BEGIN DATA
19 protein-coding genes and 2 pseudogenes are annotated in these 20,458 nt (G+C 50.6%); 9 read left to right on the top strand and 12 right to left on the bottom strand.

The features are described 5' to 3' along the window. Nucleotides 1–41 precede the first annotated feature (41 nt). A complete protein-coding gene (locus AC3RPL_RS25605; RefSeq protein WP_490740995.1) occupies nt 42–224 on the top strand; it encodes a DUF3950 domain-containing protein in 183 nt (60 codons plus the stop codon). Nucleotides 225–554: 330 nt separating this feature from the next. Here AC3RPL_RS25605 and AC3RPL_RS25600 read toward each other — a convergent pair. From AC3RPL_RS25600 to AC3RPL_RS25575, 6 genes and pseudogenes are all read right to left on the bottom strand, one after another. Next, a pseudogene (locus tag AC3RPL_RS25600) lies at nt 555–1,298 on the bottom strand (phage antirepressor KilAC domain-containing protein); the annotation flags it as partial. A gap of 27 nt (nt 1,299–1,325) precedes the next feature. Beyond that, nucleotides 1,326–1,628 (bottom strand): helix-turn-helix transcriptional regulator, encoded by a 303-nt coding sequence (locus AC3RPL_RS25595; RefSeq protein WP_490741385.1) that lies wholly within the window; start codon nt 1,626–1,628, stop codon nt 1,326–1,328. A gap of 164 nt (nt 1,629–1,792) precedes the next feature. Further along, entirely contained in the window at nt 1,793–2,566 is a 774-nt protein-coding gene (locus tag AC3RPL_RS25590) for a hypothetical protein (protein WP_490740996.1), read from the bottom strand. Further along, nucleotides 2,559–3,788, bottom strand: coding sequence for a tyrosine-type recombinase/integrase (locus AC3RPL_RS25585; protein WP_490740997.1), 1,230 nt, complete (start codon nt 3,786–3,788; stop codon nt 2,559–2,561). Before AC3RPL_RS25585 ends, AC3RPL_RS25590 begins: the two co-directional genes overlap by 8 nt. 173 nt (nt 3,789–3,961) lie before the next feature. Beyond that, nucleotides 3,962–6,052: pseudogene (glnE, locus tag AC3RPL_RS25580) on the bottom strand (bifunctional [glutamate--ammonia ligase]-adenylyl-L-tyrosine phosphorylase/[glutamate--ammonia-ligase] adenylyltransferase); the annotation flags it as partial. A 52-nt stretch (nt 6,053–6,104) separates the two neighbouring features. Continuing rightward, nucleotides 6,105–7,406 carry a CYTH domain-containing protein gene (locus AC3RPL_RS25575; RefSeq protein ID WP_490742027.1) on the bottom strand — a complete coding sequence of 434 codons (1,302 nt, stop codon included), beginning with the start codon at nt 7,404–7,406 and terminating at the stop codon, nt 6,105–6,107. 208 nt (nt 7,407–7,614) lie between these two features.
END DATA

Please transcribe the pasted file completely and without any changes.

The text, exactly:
19 protein-coding genes and 2 pseudogenes are annotated in these 20,458 nt (G+C 50.6%); 9 read left to right on the top strand and 12 right to left on the bottom strand.

The features are described 5' to 3' along the window. Nucleotides 1–41 precede the first annotated feature (41 nt). A complete protein-coding gene (locus AC3RPL_RS25605; RefSeq protein WP_490740995.1) occupies nt 42–224 on the top strand; it encodes a DUF3950 domain-containing protein in 183 nt (60 codons plus the stop codon). Nucleotides 225–554: 330 nt separating this feature from the next. Here AC3RPL_RS25605 and AC3RPL_RS25600 read toward each other — a convergent pair. From AC3RPL_RS25600 to AC3RPL_RS25575, 6 genes and pseudogenes are all read right to left on the bottom strand, one after another. Next, a pseudogene (locus tag AC3RPL_RS25600) lies at nt 555–1,298 on the bottom strand (phage antirepressor KilAC domain-containing protein); the annotation flags it as partial. A gap of 27 nt (nt 1,299–1,325) precedes the next feature. Beyond that, nucleotides 1,326–1,628 (bottom strand): helix-turn-helix transcriptional regulator, encoded by a 303-nt coding sequence (locus AC3RPL_RS25595; RefSeq protein WP_490741385.1) that lies wholly within the window; start codon nt 1,626–1,628, stop codon nt 1,326–1,328. A gap of 164 nt (nt 1,629–1,792) precedes the next feature. Further along, entirely contained in the window at nt 1,793–2,566 is a 774-nt protein-coding gene (locus tag AC3RPL_RS25590) for a hypothetical protein (protein WP_490740996.1), read from the bottom strand. Further along, nucleotides 2,559–3,788, bottom strand: coding sequence for a tyrosine-type recombinase/integrase (locus AC3RPL_RS25585; protein WP_490740997.1), 1,230 nt, complete (start codon nt 3,786–3,788; stop codon nt 2,559–2,561). Before AC3RPL_RS25585 ends, AC3RPL_RS25590 begins: the two co-directional genes overlap by 8 nt. 173 nt (nt 3,789–3,961) lie before the next feature. Beyond that, nucleotides 3,962–6,052: pseudogene (glnE, locus tag AC3RPL_RS25580) on the bottom strand (bifunctional [glutamate--ammonia ligase]-adenylyl-L-tyrosine phosphorylase/[glutamate--ammonia-ligase] adenylyltransferase); the annotation flags it as partial. A 52-nt stretch (nt 6,053–6,104) separates the two neighbouring features. Continuing rightward, nucleotides 6,105–7,406 carry a CYTH domain-containing protein gene (locus AC3RPL_RS25575; RefSeq protein ID WP_490742027.1) on the bottom strand — a complete coding sequence of 434 codons (1,302 nt, stop codon included), beginning with the start codon at nt 7,404–7,406 and terminating at the stop codon, nt 6,105–6,107. 208 nt (nt 7,407–7,614) lie between these two features.